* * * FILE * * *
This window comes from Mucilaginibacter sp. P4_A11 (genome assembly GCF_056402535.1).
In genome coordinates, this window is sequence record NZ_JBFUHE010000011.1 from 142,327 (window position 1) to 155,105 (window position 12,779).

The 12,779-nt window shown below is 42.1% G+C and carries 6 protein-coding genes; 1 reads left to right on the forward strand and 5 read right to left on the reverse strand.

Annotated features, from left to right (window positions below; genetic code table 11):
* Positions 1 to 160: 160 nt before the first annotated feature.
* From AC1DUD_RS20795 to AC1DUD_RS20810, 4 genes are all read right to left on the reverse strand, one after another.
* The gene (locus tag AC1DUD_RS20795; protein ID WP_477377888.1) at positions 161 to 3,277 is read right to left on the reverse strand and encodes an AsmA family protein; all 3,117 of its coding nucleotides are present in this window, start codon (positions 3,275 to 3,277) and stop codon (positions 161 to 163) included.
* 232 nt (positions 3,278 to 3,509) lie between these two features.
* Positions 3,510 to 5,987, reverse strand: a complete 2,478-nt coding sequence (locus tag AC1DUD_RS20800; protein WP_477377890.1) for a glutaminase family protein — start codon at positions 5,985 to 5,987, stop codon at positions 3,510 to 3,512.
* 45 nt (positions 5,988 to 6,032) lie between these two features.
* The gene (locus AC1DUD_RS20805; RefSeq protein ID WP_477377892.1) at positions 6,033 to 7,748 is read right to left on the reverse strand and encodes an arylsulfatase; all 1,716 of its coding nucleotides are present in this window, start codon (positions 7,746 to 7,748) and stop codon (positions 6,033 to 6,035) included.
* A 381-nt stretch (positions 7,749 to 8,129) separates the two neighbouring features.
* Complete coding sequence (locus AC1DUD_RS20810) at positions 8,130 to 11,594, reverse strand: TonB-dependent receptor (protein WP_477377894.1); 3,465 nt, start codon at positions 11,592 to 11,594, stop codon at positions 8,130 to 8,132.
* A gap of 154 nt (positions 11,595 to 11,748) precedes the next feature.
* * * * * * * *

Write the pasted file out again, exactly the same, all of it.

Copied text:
This window comes from Mucilaginibacter sp. P4_A11 (genome assembly GCF_056402535.1).
In genome coordinates, this window is sequence record NZ_JBFUHE010000011.1 from 142,327 (window position 1) to 155,105 (window position 12,779).

The 12,779-nt window shown below is 42.1% G+C and carries 6 protein-coding genes; 1 reads left to right on the forward strand and 5 read right to left on the reverse strand.

Annotated features, from left to right (window positions below; genetic code table 11):
* Positions 1 to 160: 160 nt before the first annotated feature.
* From AC1DUD_RS20795 to AC1DUD_RS20810, 4 genes are all read right to left on the reverse strand, one after another.
* The gene (locus tag AC1DUD_RS20795; protein ID WP_477377888.1) at positions 161 to 3,277 is read right to left on the reverse strand and encodes an AsmA family protein; all 3,117 of its coding nucleotides are present in this window, start codon (positions 3,275 to 3,277) and stop codon (positions 161 to 163) included.
* 232 nt (positions 3,278 to 3,509) lie between these two features.
* Positions 3,510 to 5,987, reverse strand: a complete 2,478-nt coding sequence (locus tag AC1DUD_RS20800; protein WP_477377890.1) for a glutaminase family protein — start codon at positions 5,985 to 5,987, stop codon at positions 3,510 to 3,512.
* 45 nt (positions 5,988 to 6,032) lie between these two features.
* The gene (locus AC1DUD_RS20805; RefSeq protein ID WP_477377892.1) at positions 6,033 to 7,748 is read right to left on the reverse strand and encodes an arylsulfatase; all 1,716 of its coding nucleotides are present in this window, start codon (positions 7,746 to 7,748) and stop codon (positions 6,033 to 6,035) included.
* A 381-nt stretch (positions 7,749 to 8,129) separates the two neighbouring features.
* Complete coding sequence (locus AC1DUD_RS20810) at positions 8,130 to 11,594, reverse strand: TonB-dependent receptor (protein WP_477377894.1); 3,465 nt, start codon at positions 11,592 to 11,594, stop codon at positions 8,130 to 8,132.
* A gap of 154 nt (positions 11,595 to 11,748) precedes the next feature.